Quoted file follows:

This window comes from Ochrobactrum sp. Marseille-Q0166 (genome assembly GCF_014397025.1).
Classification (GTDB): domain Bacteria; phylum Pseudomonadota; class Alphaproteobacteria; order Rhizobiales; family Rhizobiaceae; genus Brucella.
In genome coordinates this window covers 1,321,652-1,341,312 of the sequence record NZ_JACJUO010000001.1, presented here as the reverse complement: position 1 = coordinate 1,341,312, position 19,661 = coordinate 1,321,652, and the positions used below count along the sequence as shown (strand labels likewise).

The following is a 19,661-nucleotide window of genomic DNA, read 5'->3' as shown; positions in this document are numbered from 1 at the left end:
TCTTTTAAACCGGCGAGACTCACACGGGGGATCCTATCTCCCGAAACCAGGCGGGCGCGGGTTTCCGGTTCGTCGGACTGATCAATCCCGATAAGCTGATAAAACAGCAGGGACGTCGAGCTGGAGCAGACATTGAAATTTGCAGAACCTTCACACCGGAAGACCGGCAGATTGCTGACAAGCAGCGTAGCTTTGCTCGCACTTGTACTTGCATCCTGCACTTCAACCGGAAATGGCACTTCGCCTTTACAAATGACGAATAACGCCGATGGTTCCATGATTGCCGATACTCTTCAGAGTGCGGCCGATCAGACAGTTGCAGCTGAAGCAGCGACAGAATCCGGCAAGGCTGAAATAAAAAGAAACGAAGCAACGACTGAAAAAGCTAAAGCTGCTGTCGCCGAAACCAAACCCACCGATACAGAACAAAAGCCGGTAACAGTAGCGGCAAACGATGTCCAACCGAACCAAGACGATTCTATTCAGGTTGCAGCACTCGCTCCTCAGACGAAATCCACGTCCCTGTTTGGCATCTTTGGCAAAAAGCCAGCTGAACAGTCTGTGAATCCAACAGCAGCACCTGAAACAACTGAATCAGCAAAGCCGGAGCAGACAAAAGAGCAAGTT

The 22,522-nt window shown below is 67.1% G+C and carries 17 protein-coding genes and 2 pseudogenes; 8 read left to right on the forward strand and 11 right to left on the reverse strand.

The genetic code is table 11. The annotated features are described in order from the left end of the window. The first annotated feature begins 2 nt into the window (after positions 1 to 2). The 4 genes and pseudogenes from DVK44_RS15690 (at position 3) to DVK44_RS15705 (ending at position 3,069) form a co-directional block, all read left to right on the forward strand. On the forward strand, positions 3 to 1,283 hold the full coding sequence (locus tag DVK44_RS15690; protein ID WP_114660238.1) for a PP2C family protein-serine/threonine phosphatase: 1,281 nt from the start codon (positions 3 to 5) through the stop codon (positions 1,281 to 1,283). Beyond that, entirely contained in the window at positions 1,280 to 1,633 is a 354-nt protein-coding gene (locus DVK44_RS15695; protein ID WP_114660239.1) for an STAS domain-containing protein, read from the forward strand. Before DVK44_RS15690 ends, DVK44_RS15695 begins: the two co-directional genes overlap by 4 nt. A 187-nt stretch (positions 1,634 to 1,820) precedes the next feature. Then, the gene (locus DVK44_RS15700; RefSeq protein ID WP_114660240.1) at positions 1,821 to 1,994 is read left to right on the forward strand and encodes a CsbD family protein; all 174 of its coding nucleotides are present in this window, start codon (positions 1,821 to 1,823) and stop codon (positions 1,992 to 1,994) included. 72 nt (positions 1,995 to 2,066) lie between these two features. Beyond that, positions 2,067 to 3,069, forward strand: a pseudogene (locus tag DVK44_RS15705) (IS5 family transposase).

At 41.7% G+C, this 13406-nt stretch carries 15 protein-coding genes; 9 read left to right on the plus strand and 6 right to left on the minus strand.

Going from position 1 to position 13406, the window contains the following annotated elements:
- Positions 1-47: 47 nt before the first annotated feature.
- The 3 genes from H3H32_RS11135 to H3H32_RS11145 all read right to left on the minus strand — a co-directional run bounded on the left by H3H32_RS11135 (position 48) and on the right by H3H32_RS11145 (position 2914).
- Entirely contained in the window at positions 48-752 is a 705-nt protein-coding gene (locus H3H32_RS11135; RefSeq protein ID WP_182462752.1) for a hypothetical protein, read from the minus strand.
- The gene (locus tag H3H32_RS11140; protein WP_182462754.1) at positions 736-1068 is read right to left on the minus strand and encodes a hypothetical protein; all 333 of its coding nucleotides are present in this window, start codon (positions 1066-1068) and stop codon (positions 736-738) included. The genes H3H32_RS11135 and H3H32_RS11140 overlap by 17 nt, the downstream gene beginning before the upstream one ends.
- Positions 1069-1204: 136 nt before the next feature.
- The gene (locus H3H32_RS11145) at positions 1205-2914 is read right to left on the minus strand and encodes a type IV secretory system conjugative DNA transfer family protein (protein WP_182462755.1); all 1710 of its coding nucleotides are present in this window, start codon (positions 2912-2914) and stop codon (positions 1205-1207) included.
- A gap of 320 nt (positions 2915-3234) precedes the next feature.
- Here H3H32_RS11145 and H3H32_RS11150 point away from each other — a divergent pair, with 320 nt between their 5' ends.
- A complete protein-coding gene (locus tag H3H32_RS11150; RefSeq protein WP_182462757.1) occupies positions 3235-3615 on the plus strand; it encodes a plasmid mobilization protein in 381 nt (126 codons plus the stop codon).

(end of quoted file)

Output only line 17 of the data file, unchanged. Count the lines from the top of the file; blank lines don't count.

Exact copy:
- Here H3H32_RS11145 and H3H32_RS11150 point away from each other — a divergent pair, with 320 nt between their 5' ends.